Maniac (2018)

Wait, what? This is what I found myself saying a lot (more than I’d like to admit) while watching Netflix’s newest show Maniac. Set in an offbeat NYC future/alternate reality — one in which you can rent a friend or husband — it’s about two strangers undergoing a drug trial. The particular drug? One that can make your pain go away through different pills and a supercomputer. Things don’t go as planned when Owen (Jonah Hill) and Annie (Emma Stone) end up doing the very thing their world is devoid of: connection.

I’m not even sure I covered all the bases. Watching Maniac was exactly like a dream, the everything’s-strange-yet-familiar environment. A slow boot, it took me until episode three to sort of understand its plot and appeal. It was like watching 10 different things and no amount of alternate dream worlds (one was an LOTR-inspired reality) can get me to watch it all in one go. At the end of the day, it all goes down to preference: mine was to hit pause and go back to my own reality. Unlike Owen and Annie, I wasn’t able to connect with the oddly fascinating manic energy of Maniac. — Gian Nicdao, online editorial assistant

“Love You The Same” (2018)

Let’s start with the obvious: Janina Vela lives a life we all want to live. With over 617,000 followers on her YouTube channel, she took the natural path a lot of YouTubers took after sharing their lives onscreen: making music. We’ve all seen attempts of YouTubers like Troye Sivan and Eva Gutowski (of My Life as Eva, a channel not unlike Janina’s) at making bops. Some were successful at first try (“Blue Neighborhood” y’all), while others are still learning the ropes. Janina’s debut EP “Love You The Same” is right in the middle.

The themes are ordinary, and the beats even more so. Hesitate and Sorry I Left (featuring Donny Pangilinan), somehow sound like the beginning of a travel vlog, but you know, with feelings. Safe At Last is a bit more raw and connects with everyone’s inner teen with lyrics like “I mourned that what once kept you going / can be what’s keeping you from growing.” Curtain Call is a slow, sad love song which contrasts the upbeat, happy title track Love You The Same.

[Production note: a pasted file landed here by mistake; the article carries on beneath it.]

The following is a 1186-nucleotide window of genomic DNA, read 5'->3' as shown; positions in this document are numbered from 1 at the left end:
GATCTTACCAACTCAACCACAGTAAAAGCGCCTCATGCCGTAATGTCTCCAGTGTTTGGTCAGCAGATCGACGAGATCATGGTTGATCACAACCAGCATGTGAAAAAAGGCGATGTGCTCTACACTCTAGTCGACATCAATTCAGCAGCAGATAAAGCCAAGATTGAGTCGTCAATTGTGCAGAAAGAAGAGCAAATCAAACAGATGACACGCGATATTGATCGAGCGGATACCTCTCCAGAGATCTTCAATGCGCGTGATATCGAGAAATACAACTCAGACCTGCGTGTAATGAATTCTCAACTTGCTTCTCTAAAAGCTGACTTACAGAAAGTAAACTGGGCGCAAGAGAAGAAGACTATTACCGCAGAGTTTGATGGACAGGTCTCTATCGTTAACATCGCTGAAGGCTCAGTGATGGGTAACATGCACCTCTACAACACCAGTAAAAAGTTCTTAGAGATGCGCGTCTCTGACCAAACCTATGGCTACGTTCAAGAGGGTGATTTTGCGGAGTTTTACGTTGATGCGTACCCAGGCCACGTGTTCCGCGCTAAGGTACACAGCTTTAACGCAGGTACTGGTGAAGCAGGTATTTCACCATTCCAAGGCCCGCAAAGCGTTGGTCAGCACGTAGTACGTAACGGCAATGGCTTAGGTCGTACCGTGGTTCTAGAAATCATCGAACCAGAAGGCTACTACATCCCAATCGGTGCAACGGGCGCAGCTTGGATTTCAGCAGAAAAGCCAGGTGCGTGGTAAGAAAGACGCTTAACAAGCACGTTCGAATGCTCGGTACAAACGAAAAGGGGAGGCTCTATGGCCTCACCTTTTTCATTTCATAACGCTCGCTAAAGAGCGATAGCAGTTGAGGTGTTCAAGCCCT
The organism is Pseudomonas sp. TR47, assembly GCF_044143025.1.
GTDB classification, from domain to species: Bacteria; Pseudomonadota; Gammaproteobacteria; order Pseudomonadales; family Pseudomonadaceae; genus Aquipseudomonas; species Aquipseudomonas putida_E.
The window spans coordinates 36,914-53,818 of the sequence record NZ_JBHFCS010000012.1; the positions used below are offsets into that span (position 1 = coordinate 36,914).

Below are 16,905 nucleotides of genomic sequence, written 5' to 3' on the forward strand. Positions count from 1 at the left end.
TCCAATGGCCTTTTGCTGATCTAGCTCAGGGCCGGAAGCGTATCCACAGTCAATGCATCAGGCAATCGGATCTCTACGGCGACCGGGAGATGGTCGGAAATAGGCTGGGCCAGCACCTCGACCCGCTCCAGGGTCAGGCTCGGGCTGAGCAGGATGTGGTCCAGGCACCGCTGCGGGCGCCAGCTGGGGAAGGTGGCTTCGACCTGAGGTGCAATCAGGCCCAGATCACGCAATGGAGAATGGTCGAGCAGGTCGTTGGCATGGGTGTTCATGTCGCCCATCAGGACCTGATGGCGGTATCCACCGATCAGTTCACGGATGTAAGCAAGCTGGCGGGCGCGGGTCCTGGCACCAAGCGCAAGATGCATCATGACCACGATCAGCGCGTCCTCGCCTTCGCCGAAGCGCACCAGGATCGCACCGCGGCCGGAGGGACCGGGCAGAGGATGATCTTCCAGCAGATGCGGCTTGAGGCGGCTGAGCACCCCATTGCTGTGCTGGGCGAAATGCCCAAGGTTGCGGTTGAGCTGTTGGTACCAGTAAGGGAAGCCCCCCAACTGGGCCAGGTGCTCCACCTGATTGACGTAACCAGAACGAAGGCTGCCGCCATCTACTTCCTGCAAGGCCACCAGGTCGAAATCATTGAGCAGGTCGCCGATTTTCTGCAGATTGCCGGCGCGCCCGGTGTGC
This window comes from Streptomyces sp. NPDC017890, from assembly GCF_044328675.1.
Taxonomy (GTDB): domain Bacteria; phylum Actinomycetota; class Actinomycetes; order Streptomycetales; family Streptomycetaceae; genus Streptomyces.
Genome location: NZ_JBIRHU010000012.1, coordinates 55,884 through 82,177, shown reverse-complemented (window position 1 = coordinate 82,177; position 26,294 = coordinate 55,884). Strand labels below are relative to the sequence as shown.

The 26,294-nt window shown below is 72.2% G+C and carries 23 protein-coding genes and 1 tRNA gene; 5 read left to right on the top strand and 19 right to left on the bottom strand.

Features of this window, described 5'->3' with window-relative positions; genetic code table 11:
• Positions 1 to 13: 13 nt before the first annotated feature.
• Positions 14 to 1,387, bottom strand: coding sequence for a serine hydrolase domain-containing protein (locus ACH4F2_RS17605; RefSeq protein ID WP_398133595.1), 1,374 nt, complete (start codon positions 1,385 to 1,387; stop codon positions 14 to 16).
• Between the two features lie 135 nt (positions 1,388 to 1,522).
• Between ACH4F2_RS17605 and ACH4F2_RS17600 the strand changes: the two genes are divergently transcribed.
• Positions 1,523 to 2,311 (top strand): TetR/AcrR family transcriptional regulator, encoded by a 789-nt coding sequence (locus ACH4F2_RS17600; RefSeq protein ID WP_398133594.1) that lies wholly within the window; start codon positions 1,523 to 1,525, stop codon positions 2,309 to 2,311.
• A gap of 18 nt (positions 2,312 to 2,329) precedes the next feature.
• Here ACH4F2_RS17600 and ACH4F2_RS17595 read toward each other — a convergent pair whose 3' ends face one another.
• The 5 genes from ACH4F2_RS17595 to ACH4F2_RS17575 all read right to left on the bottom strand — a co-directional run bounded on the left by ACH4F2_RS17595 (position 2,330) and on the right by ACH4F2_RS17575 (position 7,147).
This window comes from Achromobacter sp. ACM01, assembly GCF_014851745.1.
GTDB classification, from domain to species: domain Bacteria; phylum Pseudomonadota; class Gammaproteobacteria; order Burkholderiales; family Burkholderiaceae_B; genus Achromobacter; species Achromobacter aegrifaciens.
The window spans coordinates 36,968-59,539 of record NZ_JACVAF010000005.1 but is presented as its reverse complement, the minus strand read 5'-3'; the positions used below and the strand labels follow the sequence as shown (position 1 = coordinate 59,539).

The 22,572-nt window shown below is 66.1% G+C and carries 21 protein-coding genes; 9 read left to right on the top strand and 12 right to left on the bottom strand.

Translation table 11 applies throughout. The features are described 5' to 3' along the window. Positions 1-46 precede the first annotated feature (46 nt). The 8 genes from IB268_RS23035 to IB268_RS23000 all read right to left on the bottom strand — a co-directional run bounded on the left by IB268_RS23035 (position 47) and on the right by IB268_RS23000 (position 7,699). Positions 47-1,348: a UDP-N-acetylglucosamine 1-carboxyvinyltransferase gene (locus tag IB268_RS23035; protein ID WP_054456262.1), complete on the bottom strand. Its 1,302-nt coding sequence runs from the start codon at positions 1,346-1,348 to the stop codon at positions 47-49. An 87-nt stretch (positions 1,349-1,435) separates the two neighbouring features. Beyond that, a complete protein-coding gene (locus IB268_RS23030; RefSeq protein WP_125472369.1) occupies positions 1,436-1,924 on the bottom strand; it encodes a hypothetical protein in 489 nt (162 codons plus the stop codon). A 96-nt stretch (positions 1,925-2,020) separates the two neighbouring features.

Her EP doesn’t stand out from other releases we’ve seen on YouTube, but the girl has some serious potential. Just take a look at her performance at the E! Bloggers Ball. Admittedly, Hesitate sounded so much better live once you hear the power in her vocals. What was even more surprising was her rendition of If I Ain’t Got You. She hit all the notes perfectly, which makes us think that she needs to flex more of that vocal power in her next release.

At her age and with her audience, all that matters is connection beyond the screen. They want to gush over that cute boy from their school soiree and write songs about the heartbreak that might come after. There are no whistle notes or poetic lines to shout when the beat drops. It gets lost in the myriad of YouTuber songs (not to mention music videos) that follow the same format of flat beats and semi-sweet lyrics, and stick to a generic EDM sound. At best, “Love You The Same” offers a good time and an opportunity for you to shut your brain off and feel the music. — Maine Manalansan, creative director